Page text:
In Margibi County, Students Abandon Classes for ‘Bush School’

Margibi County Chief Education Officer, Andrew Jlay.

The Daily Observer has reliably learned that students in Margibi Country are abandoning school, specifically the Gborfelelah Public school, to join the traditional school (Poro and Sande societies).

The Poro is a traditional secret society (Bush school), widely practiced in Sierra Leone, Liberia, Guinea, and the Ivory Coast and introduced by the Mande people. It is sometimes referred to as a hunting society, and only males are admitted to its ranks. The female counterpart of the Poro society is the Sande society, but initiates girls into adulthood by rituals, including female genital mutilation (FGM). Proponents of FGM profess its power to confer fertility, to instill notions of morality and proper sexual comportment, and to maintain an interest in the well-being of its members throughout their lives.

As a result of the situation in Margibi County, classes are reportedly left empty because students are leaving on a daily basis, given the high presence of the traditional schools in the area.

The Gborfelelah Elementary Public School, which is located along the Kakata–Weala Highway, was built by the Liberia Agency for Community Empowerment (LACE) in 2010, following an appeal from the locals.

The town is surrounded by both traditional schools (Poro and Sande). As a result, students from the only government-run school in the area are following their colleagues who had earlier abandoned classes in order to join the societies during school hours.

It can be recalled that during the administration of formal President Ellen Johnson-Sirleaf, a policy was crafted through the Ministry of Internal Affairs (MoIA), disallowing Poro and Sande activities during academic semesters, but the policy seems to be going unheeded.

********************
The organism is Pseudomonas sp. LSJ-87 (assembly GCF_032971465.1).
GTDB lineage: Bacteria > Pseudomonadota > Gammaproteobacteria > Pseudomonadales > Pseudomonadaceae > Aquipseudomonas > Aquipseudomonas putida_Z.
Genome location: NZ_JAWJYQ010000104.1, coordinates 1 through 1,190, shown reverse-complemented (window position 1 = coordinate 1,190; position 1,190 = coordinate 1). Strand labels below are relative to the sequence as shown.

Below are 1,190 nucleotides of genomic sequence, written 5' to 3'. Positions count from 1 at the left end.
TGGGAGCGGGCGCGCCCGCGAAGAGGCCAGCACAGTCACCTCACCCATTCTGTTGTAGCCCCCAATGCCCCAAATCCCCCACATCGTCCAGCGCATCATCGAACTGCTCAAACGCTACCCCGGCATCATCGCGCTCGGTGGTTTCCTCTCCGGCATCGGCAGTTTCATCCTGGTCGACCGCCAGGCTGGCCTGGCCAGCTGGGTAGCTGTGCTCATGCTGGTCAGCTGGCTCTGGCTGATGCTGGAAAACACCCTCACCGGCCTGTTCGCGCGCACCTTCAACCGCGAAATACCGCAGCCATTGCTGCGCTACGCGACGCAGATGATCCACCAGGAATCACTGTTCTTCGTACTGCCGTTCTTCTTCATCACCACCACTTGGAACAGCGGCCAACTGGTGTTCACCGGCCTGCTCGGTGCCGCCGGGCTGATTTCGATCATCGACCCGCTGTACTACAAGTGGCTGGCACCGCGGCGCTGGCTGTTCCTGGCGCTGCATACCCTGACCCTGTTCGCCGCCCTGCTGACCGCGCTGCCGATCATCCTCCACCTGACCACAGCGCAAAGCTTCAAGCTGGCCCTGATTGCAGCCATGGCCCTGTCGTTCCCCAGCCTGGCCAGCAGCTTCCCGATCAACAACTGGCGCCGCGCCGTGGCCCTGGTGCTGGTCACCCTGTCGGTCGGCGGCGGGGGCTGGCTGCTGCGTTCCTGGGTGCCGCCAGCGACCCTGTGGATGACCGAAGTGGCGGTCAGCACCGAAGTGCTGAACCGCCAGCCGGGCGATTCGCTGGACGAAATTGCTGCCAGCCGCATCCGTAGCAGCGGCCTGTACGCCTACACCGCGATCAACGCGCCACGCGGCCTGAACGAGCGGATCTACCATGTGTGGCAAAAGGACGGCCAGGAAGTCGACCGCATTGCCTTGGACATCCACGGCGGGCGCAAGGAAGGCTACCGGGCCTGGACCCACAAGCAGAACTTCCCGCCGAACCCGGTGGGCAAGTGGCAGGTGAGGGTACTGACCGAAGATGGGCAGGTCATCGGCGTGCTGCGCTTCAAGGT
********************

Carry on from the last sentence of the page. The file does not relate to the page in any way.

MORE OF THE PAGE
Another school that is also affected by the exodus of students,  according to the report, is the Kplawein Public School located in Gibi District, upper Margibi County.

The school was built with funding from the World Bank Education Project in 2009. Located deep in a forested area, it is normally invaded by members of the traditional schools, who are in pursuit of non-members, thus causing the disruption of normal academic activities.

The situation has led to a drop in the number of student’s enrollment at the only public school in Gborflelelah Town as the tradition runs parallel to formal schools.

With such development, the Vice Principal of the school George Binda, said the enrollment of about 500 students from the beginning of the school year has reduced to 150 regular students.

“The situation has led to the point where, whenever a student learns of his or her fellow school-mate being initiated, he or she leaves school during normal classes to join the society, a situation that is very worrisome,” Mr. Binda informed the county’s Liberia News Agency (LINA) correspondent Richard Baysah.

“At the moment, we cannot do anything as we are all aware that people place premium on traditional practices, specifically in rural areas, and if one tries to talk too much, it becomes an issue in the local setting. The formal education of our children matters a whole lot, and if some measures are not taken to ensure that students are kept in class, we might be heading for a very serious problem,” Mr. Binda said.

Margibi County Chief Education Officer Andrew Jlay has meanwhile promised to investigate the report.

LINA correspondent contributed to this story


  1. Well, how can a centuries-old tradition like the above be abolished?

    Or is the government interested in changing the Poro and Sande school practice?

    Poro and Sande schoos exist in some parts of Liberia. The residents of Gee, Maryland, Kru Coast and Sinoe counties do not have Poro and Sande schools and never will they do something like that.

    There could be one or two other counties where Poro and Sande schools exist. I know for sure that the above named counties do not have Poro and Sande schools. The most important part of this is that we’re all Liberians!

    And yes, will it be possible for the Poro boys and Sande girls to attend city and bush schools at the same time? I am a Maryland county Liberian! I don’t know how the Bush schools operate.
    I had to make the clarification because some Liberians think that Poro and Sande schools exist in all the counties of Liberia.

    No, not so.


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